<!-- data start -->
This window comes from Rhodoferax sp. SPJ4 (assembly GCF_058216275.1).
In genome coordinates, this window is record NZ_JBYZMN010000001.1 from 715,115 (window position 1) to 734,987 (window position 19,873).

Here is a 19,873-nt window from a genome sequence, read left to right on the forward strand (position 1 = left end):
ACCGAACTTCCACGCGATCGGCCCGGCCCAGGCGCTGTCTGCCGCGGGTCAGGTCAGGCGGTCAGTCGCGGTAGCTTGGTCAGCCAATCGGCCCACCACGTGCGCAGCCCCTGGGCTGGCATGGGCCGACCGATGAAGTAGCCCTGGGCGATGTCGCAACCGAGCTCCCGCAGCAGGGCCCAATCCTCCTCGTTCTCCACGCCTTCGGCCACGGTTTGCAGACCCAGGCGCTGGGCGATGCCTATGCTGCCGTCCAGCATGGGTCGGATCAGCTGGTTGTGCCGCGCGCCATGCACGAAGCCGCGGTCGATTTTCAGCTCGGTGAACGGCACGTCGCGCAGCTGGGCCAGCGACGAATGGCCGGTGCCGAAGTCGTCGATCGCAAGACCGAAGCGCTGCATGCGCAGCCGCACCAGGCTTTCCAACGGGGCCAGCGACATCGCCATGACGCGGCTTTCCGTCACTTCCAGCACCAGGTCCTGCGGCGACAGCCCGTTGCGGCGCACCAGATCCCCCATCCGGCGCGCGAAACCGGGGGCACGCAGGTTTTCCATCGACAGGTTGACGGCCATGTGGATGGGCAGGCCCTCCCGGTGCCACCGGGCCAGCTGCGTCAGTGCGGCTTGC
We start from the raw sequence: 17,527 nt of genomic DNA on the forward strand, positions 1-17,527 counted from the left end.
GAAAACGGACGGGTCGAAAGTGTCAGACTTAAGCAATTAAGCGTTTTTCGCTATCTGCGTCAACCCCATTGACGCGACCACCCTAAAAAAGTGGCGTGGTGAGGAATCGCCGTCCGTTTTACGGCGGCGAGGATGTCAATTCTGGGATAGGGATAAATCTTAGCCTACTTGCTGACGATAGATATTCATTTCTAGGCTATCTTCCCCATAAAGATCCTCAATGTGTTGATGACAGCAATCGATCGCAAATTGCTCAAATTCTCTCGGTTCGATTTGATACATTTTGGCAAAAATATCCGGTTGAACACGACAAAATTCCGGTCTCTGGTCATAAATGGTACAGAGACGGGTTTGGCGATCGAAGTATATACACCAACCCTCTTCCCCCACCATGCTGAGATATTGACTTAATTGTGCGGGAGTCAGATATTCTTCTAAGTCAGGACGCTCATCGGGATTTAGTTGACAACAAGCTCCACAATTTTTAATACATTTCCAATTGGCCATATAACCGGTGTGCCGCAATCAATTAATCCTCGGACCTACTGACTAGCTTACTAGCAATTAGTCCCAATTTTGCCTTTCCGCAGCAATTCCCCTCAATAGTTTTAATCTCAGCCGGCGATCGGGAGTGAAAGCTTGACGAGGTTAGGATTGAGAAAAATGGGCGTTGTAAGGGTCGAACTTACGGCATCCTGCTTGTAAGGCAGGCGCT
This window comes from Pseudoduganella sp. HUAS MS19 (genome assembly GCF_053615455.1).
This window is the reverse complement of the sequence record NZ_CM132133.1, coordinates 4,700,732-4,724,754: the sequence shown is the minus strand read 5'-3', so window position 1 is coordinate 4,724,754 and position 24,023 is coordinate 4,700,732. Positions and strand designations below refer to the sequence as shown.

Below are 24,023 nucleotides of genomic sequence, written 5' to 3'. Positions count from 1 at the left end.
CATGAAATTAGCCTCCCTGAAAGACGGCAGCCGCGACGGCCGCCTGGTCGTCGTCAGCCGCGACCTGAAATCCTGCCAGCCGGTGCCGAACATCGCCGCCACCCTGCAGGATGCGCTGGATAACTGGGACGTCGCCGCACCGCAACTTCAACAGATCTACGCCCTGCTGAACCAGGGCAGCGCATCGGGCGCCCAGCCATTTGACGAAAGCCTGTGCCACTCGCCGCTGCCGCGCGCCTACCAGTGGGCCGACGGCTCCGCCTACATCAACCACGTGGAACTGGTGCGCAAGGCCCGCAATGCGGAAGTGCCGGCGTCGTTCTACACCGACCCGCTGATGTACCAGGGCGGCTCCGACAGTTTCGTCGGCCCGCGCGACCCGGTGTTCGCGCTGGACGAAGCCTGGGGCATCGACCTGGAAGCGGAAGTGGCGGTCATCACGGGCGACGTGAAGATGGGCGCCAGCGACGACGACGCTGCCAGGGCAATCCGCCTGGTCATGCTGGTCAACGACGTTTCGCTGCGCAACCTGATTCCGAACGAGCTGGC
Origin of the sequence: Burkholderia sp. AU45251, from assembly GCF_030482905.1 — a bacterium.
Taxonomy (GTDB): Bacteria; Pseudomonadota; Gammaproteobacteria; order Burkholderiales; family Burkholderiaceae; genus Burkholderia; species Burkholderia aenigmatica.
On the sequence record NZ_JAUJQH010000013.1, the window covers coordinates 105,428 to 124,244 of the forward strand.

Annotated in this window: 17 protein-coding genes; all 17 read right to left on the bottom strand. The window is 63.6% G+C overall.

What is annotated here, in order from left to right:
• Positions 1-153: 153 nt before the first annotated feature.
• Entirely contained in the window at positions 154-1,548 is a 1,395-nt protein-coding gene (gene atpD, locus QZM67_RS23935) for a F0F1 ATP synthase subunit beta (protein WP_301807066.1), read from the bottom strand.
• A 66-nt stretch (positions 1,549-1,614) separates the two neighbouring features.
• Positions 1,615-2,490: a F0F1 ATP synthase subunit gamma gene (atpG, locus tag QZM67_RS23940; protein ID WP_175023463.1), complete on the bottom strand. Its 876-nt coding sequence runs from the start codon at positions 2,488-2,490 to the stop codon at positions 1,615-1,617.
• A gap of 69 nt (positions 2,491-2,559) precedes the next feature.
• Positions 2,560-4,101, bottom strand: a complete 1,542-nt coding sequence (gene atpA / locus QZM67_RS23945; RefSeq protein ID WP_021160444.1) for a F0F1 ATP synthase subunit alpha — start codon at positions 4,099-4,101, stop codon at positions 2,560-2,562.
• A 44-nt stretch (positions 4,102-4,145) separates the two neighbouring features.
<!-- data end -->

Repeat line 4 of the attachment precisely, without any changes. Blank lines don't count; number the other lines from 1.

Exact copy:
ACCGAACTTCCACGCGATCGGCCCGGCCCAGGCGCTGTCTGCCGCGGGTCAGGTCAGGCGGTCAGTCGCGGTAGCTTGGTCAGCCAATCGGCCCACCACGTGCGCAGCCCCTGGGCTGGCATGGGCCGACCGATGAAGTAGCCCTGGGCGATGTCGCAACCGAGCTCCCGCAGCAGGGCCCAATCCTCCTCGTTCTCCACGCCTTCGGCCACGGTTTGCAGACCCAGGCGCTGGGCGATGCCTATGCTGCCGTCCAGCATGGGTCGGATCAGCTGGTTGTGCCGCGCGCCATGCACGAAGCCGCGGTCGATTTTCAGCTCGGTGAACGGCACGTCGCGCAGCTGGGCCAGCGACGAATGGCCGGTGCCGAAGTCGTCGATCGCAAGACCGAAGCGCTGCATGCGCAGCCGCACCAGGCTTTCCAACGGGGCCAGCGACATCGCCATGACGCGGCTTTCCGTCACTTCCAGCACCAGGTCCTGCGGCGACAGCCCGTTGCGGCGCACCAGATCCCCCATCCGGCGCGCGAAACCGGGGGCACGCAGGTTTTCCATCGACAGGTTGACGGCCATGTGGATGGGCAGGCCCTCCCGGTGCCACCGGGCCAGCTGCGTCAGTGCGGCTTGC